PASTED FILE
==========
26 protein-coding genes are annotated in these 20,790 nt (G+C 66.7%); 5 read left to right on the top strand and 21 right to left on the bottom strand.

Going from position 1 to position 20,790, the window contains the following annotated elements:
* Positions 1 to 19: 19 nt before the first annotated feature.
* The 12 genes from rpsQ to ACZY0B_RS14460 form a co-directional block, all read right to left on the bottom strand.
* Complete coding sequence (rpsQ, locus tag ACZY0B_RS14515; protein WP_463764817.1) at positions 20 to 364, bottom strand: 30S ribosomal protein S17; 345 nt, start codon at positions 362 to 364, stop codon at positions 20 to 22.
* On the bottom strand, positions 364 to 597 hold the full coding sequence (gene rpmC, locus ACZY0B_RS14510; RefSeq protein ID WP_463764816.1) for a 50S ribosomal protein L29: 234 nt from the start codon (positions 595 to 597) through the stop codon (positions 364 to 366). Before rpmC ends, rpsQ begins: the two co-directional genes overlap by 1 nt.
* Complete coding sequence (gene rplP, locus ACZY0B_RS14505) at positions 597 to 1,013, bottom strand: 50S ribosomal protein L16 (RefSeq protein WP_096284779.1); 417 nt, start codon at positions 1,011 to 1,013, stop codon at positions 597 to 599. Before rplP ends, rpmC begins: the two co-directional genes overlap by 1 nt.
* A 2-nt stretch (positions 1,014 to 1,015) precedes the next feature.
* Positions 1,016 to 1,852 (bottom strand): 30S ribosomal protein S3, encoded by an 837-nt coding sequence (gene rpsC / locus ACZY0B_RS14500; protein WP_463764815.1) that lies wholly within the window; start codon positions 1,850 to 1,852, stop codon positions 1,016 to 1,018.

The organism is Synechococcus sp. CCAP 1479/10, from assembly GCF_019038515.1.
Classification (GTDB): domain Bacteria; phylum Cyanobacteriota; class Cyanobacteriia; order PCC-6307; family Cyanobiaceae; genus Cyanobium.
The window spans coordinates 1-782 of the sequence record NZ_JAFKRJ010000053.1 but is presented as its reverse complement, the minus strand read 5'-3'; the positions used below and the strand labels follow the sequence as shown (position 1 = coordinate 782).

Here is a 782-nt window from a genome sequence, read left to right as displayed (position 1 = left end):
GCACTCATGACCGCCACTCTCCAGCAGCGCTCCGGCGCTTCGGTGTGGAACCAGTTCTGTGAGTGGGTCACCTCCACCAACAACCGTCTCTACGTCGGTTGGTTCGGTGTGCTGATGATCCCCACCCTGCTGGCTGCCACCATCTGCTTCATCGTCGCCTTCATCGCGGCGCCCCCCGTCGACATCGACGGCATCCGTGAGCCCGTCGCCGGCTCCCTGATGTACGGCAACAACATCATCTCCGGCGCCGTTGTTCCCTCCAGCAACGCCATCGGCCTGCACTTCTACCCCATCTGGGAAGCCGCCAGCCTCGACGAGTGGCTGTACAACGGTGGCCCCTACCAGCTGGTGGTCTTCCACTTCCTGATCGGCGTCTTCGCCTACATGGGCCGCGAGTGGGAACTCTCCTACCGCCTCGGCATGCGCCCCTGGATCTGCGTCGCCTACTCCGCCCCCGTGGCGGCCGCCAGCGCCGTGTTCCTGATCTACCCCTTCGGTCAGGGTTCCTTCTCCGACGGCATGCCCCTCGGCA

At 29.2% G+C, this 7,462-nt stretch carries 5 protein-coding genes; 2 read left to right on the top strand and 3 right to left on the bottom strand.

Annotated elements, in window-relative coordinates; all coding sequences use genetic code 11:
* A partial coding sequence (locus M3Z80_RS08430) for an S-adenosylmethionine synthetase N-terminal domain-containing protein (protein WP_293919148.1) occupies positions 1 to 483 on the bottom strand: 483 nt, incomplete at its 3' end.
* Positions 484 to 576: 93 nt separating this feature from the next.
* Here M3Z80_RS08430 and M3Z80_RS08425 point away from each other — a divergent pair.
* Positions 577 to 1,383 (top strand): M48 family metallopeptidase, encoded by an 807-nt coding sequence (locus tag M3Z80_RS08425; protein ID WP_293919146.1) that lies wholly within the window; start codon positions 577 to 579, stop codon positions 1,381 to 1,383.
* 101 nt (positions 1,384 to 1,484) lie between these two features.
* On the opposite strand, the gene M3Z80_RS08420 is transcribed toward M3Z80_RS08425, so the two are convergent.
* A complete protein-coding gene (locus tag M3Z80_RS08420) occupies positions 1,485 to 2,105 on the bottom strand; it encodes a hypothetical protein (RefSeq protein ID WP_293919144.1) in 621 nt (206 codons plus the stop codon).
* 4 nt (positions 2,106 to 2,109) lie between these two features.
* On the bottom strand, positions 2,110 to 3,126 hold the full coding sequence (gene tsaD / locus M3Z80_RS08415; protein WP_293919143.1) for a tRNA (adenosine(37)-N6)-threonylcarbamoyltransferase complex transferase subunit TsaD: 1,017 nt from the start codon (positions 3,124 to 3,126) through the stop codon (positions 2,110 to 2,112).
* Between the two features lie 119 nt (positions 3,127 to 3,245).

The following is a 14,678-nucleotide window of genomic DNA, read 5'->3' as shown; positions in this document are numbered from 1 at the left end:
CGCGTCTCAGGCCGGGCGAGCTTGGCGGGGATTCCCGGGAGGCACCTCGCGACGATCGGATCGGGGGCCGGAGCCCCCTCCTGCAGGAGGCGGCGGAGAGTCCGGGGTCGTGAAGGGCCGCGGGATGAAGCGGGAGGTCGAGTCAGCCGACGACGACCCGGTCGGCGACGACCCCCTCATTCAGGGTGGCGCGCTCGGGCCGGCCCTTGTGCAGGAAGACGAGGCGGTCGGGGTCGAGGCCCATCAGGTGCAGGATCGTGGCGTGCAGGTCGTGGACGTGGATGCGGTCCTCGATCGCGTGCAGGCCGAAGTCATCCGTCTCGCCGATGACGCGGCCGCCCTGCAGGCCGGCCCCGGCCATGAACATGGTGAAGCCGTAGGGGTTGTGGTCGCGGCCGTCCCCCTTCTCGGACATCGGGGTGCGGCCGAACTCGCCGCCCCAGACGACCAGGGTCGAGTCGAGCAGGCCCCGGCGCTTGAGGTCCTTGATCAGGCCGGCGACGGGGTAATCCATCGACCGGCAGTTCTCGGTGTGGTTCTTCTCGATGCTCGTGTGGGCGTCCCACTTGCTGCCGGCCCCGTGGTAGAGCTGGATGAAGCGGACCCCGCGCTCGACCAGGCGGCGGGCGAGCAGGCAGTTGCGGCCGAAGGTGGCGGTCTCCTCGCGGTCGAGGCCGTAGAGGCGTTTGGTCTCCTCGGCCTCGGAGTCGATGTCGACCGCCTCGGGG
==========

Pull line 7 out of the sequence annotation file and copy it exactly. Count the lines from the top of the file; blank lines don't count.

* Complete coding sequence (gene rplP, locus ACZY0B_RS14505) at positions 597 to 1,013, bottom strand: 50S ribosomal protein L16 (RefSeq protein WP_096284779.1); 417 nt, start codon at positions 1,011 to 1,013, stop codon at positions 597 to 599. Before rplP ends, rpmC begins: the two co-directional genes overlap by 1 nt.